INDIANA U. (US) — Using a simple blood test, DNA from brains preserved more than a century ago may help improve diagnosis and treatment for people with psychological illnesses.
The brain samples under investigation come from turn-of-the-century patients who suffered from mental disorders at Central State Hospital, an asylum established in the mid-1800s for the state of Indiana’s mentally ill that now houses the Indiana Medical History Museum.
John Pless, professor emeritus of pathology at Indiana University and a former chair of the museum board of trustees, first proposed the brains might be able to help advance modern medicine.
George Sandusky, senior research professor of pathology and laboratory science at IU, who also serves on the museum board, was originally trying to simply determine whether the aging specimens contained viable genetic information.
“This work could make an impact on patient care — a huge impact,” says Sandusky. “It’s going to help diagnose patients with mental disorders quicker and faster.”
Using brain donors from traditional sources only brings in about 12 new subjects per year, he says. The museum collection, which includes over 400 specimens, could speed by decades the arrival of new diagnoses and treatments for those suffering from bipolar disorder, schizophrenia, and post-traumatic stress disorder.
The key breakthrough in the project arrived last summer after Sandusky and two undergraduate student researchers, Erin Niland and Audrey McGuire, discovered that functional DNA could be isolated and extracted from the museum’s brain samples, despite their extreme age and the preservation techniques used by 19th-century doctors.
“They preserved the brains with the best science of their time,” Sandusky says. “The preservation techniques from the era were almost as good as ours from the 1970s, 1980s, 1990s, and 2000s. I was shocked by the quality.”
Earlier tests conducted in 2010 yielded unusable results, but new technology—as well as experienced lab workers and cutting-edge test methods—ultimately “cracked the code.”
The results support work by Alexander Niculescu, associate professor of psychiatry who is seeking to advance personalized medicine in the treatment of mental illness using biomarkers for bipolar disorder, schizophrenia, and PTSD.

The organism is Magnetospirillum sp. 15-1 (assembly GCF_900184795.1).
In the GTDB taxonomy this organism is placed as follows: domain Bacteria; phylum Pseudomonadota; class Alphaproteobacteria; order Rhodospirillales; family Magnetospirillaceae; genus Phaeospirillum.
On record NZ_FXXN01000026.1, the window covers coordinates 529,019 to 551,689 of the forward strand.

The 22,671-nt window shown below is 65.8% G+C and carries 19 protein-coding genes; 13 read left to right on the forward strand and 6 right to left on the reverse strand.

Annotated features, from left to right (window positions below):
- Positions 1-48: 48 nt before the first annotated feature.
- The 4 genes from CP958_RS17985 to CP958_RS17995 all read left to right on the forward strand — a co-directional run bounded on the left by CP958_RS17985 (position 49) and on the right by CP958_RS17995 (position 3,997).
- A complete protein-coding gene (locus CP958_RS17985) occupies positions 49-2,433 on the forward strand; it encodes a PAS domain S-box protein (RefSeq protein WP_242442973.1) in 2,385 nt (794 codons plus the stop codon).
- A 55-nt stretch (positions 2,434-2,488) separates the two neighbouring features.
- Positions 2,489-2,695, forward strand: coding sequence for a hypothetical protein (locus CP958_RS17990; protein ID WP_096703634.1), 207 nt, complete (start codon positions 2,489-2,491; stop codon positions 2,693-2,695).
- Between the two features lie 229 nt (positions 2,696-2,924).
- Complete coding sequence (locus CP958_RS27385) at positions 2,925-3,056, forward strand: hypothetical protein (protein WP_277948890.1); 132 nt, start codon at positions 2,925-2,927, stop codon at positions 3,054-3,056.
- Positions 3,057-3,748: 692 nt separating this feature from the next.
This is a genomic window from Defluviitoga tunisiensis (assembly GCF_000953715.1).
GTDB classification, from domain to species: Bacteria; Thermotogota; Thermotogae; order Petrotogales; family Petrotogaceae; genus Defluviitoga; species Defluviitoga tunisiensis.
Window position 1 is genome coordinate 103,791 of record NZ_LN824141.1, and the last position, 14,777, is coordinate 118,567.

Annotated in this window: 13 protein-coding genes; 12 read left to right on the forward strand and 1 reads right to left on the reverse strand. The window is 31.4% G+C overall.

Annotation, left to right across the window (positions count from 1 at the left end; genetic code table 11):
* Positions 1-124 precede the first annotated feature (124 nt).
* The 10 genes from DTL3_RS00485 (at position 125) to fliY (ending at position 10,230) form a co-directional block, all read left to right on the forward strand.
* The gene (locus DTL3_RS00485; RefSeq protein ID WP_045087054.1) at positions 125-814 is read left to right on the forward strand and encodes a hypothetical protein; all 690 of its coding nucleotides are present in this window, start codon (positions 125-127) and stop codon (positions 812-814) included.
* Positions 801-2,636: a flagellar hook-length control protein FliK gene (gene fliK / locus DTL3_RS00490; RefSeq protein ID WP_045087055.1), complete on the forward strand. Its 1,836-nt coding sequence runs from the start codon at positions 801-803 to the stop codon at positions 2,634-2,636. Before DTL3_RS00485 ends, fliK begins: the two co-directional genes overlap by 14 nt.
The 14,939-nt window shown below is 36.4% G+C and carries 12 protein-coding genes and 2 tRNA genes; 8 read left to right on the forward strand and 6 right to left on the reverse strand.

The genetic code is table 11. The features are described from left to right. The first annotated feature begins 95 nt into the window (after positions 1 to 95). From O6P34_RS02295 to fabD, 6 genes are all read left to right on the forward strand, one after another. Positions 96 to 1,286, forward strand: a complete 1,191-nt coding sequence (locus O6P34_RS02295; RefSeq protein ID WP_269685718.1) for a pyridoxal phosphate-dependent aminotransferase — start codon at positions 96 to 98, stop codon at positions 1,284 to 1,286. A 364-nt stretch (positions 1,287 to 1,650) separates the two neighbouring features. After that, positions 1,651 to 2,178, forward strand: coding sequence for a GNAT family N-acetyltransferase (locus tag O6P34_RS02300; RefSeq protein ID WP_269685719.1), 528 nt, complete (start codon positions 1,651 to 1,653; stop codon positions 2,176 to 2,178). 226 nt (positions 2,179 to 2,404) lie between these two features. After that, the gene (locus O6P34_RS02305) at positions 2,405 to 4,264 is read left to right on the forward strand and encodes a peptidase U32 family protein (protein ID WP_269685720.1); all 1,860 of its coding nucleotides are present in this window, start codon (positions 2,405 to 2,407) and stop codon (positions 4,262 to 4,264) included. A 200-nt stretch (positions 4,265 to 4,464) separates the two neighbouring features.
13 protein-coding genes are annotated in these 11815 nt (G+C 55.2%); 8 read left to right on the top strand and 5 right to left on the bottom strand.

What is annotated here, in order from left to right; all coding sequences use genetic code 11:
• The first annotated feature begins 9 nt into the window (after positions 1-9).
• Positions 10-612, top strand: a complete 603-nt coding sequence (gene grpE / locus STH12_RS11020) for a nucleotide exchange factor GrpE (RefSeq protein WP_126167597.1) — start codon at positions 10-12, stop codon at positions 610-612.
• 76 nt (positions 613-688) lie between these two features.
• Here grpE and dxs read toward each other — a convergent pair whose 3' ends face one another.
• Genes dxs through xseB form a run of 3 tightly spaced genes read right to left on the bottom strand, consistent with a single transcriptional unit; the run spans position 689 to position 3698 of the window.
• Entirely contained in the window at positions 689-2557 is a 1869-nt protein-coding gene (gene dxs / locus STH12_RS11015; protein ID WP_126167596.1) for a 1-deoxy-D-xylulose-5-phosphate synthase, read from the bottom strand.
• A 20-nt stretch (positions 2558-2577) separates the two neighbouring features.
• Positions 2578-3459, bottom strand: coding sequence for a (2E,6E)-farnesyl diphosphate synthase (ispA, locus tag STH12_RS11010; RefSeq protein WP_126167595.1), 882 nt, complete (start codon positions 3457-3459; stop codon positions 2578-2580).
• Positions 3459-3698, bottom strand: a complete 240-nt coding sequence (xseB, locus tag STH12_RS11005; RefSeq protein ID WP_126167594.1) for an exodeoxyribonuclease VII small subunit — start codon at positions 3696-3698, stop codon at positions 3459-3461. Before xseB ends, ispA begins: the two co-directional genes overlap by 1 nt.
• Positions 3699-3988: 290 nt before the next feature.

Biomarkers—a specific region on a gene that suggests susceptibility to a certain illness—are an increasingly common tool in the fight against cancer and other diseases, but no reliable test exists for psychiatric disorders.
Niculescu, however, is making significant advances in pinpointing potential biomarkers for mental illness through research conducted at the Richard L. Roudebush VA Medical Center in Indianapolis. The samples from the Indiana Medical History Museum are being tested for the same telltale signs.
The goal is to use data from both studies to assist future physicians in creating a personal genetic profile for people suffering from psychiatric illnesses to ensure they are diagnosed quickly and accurately.
The search for identifiable biomarkers will pioneer new, innovative treatments in clinical practice by eliminating the current system of diagnosis, which requires significant trial and error.
“If you come in with a psychiatric illness today, you can’t really separate different mental disorders,” Sandusky says. “You have to try several drugs before finding one that even works—and that may take months.”
All tissues used in the research received ethical and legal approval from an internal review board at the state and at the university.
The research was supported by the National Cancer Institute Cancer’s Genome Atlas Program and National Institutes of Health Director’s New Innovator Award.
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